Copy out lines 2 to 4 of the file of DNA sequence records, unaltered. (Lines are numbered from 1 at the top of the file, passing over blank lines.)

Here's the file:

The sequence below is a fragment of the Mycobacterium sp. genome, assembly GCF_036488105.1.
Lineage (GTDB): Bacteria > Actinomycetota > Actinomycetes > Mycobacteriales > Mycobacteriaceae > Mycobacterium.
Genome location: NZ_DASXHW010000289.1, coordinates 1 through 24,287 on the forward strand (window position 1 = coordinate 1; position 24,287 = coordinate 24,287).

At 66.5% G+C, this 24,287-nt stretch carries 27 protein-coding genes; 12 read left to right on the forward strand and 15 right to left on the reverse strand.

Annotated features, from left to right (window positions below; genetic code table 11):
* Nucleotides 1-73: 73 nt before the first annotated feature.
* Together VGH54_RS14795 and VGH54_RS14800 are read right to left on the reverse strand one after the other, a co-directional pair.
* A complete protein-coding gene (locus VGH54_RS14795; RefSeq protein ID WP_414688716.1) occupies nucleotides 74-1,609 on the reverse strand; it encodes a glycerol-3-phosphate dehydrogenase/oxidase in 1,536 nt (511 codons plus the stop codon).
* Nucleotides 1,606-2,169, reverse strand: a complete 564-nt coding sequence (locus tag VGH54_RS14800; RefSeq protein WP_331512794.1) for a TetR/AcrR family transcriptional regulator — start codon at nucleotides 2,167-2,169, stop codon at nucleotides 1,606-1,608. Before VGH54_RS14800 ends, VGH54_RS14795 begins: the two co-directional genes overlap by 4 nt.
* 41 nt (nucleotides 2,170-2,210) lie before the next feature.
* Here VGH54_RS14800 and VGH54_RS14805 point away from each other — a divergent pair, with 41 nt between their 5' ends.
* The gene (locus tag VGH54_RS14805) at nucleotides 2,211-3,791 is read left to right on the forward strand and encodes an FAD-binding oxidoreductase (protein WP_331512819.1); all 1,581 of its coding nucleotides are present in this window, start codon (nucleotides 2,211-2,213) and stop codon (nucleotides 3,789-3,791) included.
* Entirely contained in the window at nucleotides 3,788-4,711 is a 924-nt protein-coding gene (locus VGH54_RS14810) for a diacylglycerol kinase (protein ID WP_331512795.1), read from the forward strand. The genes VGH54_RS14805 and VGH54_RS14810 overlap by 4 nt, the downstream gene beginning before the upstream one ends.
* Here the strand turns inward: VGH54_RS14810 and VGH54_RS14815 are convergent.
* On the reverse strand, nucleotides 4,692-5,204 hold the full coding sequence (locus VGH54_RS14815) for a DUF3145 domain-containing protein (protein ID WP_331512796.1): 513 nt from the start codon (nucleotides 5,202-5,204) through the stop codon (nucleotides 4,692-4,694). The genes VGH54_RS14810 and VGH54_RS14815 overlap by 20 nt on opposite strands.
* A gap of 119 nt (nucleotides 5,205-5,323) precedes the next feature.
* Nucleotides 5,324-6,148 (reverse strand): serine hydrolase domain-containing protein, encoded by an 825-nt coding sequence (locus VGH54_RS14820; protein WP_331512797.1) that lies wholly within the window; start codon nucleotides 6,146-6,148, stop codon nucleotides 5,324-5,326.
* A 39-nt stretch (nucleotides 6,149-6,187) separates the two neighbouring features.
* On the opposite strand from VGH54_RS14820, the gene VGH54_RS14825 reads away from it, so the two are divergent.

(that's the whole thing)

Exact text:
Lineage (GTDB): Bacteria > Actinomycetota > Actinomycetes > Mycobacteriales > Mycobacteriaceae > Mycobacterium.
Genome location: NZ_DASXHW010000289.1, coordinates 1 through 24,287 on the forward strand (window position 1 = coordinate 1; position 24,287 = coordinate 24,287).

At 66.5% G+C, this 24,287-nt stretch carries 27 protein-coding genes; 12 read left to right on the forward strand and 15 right to left on the reverse strand.